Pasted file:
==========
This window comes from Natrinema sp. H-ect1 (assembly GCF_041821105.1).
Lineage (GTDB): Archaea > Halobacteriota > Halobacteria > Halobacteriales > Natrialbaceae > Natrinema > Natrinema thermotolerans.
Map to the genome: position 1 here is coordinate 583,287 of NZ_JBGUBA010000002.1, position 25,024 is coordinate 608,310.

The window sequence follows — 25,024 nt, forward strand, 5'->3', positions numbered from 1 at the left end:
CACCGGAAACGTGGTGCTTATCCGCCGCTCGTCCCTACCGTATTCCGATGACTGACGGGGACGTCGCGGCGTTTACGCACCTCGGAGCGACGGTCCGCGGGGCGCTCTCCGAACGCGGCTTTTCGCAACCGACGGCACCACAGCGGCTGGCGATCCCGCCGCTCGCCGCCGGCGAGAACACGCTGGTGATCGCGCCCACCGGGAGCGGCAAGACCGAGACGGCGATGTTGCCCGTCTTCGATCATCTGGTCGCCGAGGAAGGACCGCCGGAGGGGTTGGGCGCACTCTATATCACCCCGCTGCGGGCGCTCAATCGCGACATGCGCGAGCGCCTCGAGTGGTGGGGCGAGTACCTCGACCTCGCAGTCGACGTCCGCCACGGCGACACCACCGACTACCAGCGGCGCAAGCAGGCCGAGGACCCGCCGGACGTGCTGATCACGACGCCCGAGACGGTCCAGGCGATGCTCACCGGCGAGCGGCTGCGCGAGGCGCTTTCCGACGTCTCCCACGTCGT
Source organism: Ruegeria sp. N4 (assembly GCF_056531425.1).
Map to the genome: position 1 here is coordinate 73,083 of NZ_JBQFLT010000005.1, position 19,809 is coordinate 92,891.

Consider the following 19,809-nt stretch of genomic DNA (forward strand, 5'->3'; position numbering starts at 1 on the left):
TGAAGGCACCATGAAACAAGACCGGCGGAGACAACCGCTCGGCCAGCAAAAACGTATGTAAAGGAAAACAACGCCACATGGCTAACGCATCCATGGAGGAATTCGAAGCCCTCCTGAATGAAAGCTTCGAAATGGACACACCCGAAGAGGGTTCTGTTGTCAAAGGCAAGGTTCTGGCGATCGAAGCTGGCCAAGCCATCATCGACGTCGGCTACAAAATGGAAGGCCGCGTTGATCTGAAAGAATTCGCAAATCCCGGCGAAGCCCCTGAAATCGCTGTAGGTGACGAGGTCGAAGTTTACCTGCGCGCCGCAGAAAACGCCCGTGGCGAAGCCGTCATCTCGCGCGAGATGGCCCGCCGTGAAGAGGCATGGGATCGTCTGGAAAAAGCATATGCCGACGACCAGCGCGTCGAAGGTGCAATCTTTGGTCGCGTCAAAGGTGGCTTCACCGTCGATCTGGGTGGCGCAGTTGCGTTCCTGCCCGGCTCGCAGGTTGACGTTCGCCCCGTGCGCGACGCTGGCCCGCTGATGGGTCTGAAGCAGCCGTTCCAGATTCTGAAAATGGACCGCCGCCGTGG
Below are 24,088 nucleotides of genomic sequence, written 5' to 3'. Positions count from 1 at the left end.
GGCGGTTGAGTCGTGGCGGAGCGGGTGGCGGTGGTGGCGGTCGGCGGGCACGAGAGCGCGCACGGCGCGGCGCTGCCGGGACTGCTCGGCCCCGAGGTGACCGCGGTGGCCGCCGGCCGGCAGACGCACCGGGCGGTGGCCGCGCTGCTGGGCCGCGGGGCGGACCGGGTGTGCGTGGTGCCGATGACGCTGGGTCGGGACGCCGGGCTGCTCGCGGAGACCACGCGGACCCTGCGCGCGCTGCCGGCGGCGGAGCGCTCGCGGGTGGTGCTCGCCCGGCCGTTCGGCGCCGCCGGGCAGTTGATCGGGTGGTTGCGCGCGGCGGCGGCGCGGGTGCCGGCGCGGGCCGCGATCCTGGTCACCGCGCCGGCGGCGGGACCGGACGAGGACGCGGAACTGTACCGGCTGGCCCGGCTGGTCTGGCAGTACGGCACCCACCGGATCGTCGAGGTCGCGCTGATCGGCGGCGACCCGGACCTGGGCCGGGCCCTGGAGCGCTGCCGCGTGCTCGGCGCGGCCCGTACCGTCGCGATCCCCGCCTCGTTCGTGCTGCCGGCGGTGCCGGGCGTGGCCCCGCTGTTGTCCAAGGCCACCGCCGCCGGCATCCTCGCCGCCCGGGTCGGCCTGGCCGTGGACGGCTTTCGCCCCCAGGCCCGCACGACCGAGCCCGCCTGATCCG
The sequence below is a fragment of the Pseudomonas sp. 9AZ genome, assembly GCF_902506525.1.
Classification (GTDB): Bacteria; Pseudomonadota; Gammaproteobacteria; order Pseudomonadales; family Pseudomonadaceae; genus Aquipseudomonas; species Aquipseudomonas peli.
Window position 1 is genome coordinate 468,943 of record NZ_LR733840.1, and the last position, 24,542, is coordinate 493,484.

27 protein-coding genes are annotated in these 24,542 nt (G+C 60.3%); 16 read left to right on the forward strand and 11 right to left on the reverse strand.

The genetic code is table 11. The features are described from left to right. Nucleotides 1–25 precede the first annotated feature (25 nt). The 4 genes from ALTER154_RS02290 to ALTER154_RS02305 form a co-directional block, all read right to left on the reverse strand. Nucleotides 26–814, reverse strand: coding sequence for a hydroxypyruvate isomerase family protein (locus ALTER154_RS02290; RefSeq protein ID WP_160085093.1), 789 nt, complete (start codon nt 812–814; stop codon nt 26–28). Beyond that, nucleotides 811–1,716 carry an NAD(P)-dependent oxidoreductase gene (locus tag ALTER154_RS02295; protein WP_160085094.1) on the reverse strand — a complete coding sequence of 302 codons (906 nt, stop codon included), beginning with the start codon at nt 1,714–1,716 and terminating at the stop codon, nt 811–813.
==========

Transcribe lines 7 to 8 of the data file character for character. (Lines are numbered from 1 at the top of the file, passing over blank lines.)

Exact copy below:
Map to the genome: position 1 here is coordinate 73,083 of NZ_JBQFLT010000005.1, position 19,809 is coordinate 92,891.

Consider the following 19,809-nt stretch of genomic DNA (forward strand, 5'->3'; position numbering starts at 1 on the left):